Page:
Sunday is better . . .

27 Jun

Well, I woke up on a better side of the bed today, fortunately. I was able to get a bit more sleep than days past and that is clearly a help.

Yesterday was tough and the days preceding it were not much fun either. I have to get adjusted to this Tamoxifen. It reduces the risk of recurrence in ER+ (estrogen responsive) cancers by 40%. My oncologist considers me cured . . . but, that is based partly on some assumptions that I will do certain things. For example, she presumes that I will exercise 5 days a week (of the kind that raises your heart rate, so cardiovascular exercise), she presumes I will keep my weight under a certain amount, that I will stay on a low fat, organic, high in vegetables and fruits diet, and she presumes that I will take Tamoxifen everyday for the next five years.

She has been quite complimentary to me about how I have – as she puts it – attacked the cancer. But, it has taken so much energy and work to do all of these things . . . just constantly thinking about my food intake (how much, what, when) has been a major part of my day it seems. And, quite frankly, I just want a break from all of it.

I slacked off of my regular, anti-cancer diet for part of this past week. Normally one day of being off track would make me nervous. But, this time, I just couldn’t care about it anymore. That only lasted about four days. I am back on track now. But, it is exhausting sometimes.

Anyway, I am feeling better. And, oddly enough, yesterday I started back on my healthier food (not that I went crazy and ate horribly all week or anything) and it seems to have perhaps made me feel better this morning? I don’t know if that connection – in just one day of eating well can make that kind of a difference. But, I know that when I feel as if I am failing by eating things that are not in the right categories for me, that it does affect my mood and outlook.

I have friends who are cancer patients and survivors and they so often comment to me (when they see me eating, or rather, refusing cookies at a support group, for example) that they could “never give up sweets” or they could “never give up coffee” or meat or french fries or diet coke . . . etc.

And I just find that incredibly shocking. Here you are fighting this disease, fighting to keep it from coming back and letting doctors carve up your body and pump it full of toxins so you can live and you can’t give up having a diet coke? I think that is so crazy. And, I also think it is sad. Sad to tell yourself that you have no control over your own actions and sad to be dumping things into your body that absolutely put you at greater risk of either not surviving or of getting cancer again.

And sometimes I hear this from my fellow cancer patients – about that “super healthy person” who runs every day and then is suddenly struck down by a heart attack. And they tell me about some person who drinks x amount of alcohol every day and smokes every day and lived to be 100 years old. I don’t know. They tell me these stories to justify their own lack of involvement in their diet I suppose – I don’t know. The last thing I want to do is to make another cancer patient feel bad about what they are doing. It is not for me to tell someone else how to eat or live. But, I think that what we do does matter. I know that for me, part of why I do what I do is because I feel that it gives me some amount of control over this nightmare. It makes me feel as if I am doing something pro-active (and I hope and pray that I am).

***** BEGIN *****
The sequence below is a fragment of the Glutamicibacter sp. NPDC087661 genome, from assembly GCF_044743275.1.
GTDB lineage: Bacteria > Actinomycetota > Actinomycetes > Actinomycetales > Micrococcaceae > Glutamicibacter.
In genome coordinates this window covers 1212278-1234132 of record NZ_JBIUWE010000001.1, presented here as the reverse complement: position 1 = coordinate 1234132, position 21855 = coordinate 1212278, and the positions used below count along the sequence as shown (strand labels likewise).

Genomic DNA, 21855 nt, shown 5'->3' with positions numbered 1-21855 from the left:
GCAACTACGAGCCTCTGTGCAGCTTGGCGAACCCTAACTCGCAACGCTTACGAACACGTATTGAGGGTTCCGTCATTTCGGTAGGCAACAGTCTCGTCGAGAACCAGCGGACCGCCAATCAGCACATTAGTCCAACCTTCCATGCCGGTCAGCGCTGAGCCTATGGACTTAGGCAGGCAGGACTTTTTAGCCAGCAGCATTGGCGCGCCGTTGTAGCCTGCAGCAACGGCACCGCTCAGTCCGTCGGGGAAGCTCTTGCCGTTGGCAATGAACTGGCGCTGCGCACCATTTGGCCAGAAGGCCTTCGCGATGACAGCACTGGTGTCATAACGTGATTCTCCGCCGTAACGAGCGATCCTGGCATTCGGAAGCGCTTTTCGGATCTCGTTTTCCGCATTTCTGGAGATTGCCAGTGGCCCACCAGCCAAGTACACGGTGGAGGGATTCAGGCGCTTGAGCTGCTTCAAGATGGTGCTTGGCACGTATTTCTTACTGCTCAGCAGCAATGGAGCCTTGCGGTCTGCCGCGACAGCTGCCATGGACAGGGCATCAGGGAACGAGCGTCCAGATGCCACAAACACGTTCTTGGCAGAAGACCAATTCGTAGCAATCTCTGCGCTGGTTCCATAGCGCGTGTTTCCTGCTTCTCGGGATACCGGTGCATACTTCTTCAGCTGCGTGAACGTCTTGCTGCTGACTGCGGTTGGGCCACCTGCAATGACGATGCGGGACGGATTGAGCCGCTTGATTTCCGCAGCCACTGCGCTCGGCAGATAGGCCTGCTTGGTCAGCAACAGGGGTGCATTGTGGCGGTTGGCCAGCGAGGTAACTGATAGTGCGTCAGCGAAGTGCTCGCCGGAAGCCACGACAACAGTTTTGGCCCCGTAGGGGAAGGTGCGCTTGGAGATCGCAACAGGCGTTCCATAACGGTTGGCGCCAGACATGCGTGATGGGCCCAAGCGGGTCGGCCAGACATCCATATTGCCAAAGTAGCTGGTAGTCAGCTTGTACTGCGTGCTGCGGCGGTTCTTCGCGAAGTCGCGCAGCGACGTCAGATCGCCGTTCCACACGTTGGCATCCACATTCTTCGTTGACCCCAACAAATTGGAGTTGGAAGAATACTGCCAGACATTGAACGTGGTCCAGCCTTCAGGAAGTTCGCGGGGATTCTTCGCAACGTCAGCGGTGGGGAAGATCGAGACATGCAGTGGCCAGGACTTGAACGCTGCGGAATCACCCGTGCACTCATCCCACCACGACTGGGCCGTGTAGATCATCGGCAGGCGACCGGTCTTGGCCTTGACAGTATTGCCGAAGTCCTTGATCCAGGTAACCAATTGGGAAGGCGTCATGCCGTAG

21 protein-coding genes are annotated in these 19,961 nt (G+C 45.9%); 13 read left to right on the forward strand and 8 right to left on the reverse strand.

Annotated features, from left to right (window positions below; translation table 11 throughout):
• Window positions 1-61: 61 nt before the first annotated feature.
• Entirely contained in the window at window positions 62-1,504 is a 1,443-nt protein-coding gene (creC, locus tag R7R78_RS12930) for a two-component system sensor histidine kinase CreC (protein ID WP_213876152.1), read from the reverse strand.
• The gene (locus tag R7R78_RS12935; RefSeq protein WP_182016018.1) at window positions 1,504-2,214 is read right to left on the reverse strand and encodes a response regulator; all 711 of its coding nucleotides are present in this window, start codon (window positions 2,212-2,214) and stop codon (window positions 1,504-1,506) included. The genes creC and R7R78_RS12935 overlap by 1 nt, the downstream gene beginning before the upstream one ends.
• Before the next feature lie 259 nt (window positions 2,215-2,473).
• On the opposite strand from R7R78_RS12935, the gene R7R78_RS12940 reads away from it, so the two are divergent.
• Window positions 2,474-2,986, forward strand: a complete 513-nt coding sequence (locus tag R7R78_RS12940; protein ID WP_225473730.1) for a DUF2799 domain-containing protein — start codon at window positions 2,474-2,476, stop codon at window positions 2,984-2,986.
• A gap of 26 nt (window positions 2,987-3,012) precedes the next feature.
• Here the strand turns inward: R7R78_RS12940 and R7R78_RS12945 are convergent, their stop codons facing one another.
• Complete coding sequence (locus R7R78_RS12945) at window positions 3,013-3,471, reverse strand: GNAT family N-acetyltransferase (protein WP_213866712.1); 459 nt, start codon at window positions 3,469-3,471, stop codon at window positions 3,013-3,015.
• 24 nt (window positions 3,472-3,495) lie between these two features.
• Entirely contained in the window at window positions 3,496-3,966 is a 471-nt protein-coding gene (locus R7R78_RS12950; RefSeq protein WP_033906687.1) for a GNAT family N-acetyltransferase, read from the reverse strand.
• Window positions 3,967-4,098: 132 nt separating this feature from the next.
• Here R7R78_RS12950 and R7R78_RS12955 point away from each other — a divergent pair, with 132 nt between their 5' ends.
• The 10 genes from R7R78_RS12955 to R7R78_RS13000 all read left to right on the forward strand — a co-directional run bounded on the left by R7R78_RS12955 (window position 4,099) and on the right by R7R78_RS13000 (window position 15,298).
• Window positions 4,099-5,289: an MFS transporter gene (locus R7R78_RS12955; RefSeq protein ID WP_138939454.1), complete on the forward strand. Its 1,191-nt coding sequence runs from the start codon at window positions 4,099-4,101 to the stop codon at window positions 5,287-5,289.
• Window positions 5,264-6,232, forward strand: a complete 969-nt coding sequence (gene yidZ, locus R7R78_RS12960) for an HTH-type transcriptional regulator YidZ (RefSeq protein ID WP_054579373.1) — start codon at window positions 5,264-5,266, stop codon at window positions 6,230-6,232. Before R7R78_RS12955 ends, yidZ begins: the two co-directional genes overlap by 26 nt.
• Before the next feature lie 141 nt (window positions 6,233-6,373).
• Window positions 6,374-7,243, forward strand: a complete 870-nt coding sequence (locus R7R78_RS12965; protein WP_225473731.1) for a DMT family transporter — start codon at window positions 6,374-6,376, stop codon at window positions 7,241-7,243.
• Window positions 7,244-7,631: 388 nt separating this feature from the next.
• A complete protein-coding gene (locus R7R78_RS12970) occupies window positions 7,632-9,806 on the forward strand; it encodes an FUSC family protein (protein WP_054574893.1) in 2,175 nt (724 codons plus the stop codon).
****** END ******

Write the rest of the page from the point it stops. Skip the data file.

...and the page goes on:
It reminds me of that story about the guy who is told to evacuate his home because there is a flood on the way. He refuses and says, “I’m not worried, God will save me.”

The flood waters rise and he climbs up on his roof to escape the water. Someone comes along in a boat and says, “Jump in, I will save you” and the man says, “No thank you, I am know God will save me”. Then along comes a helicopter rescue team and they throw down a line to the man and tell him to grab the line and he tells them, “No thank you. I know God will protect me.”

The flood waters rise and the man drowns. He gets to heaven and when he sees God he asks God why didn’t you save me? and God replies, “I sent you someone to evacuate you, I sent you a boat and I sent you a helicopter . . . ”

I have a brain and the ability to read and study and do research. And, I believe it is my obligation to use those tools that I have to do my very best to survive this thing. It is sometimes overwhelming and it sometimes doesn’t seem possible. But, most of the time it is possible and I just have to stay on that track.

So this Tuesday I am going to go back to my support group (but, with my own snacks, I am serious, it is a sugar, brownie, cookie, cake, and soda fest – crazy). I think it will help me to see them again. Inevitably there are women there who are newly diagnosed (that is just the absolute worst time). And, as difficult as that can be to hear about, it is really helpful to be able to help them by sharing how I got through that time. It is pretty uplifting actually, makes it seem like there was a reason for what I have been through . . . or at least that something good can come out of it.

Now, if I could just get them all to STOP eating all of that sugar . . . 🙂

Well, all I really wanted to say is that I am feeling better and I guess I wanted to apologize for my rant from yesterday. I thought about deleting it. But, it is there and I am going to leave it. If for no other reason than to remind myself that I can have a bad week and then wake up to have a better day. And, thank you Sandy for being a big part of that better day! 🙂

Please continue to keep me in your prayers.

Much love to you all,

Lisa

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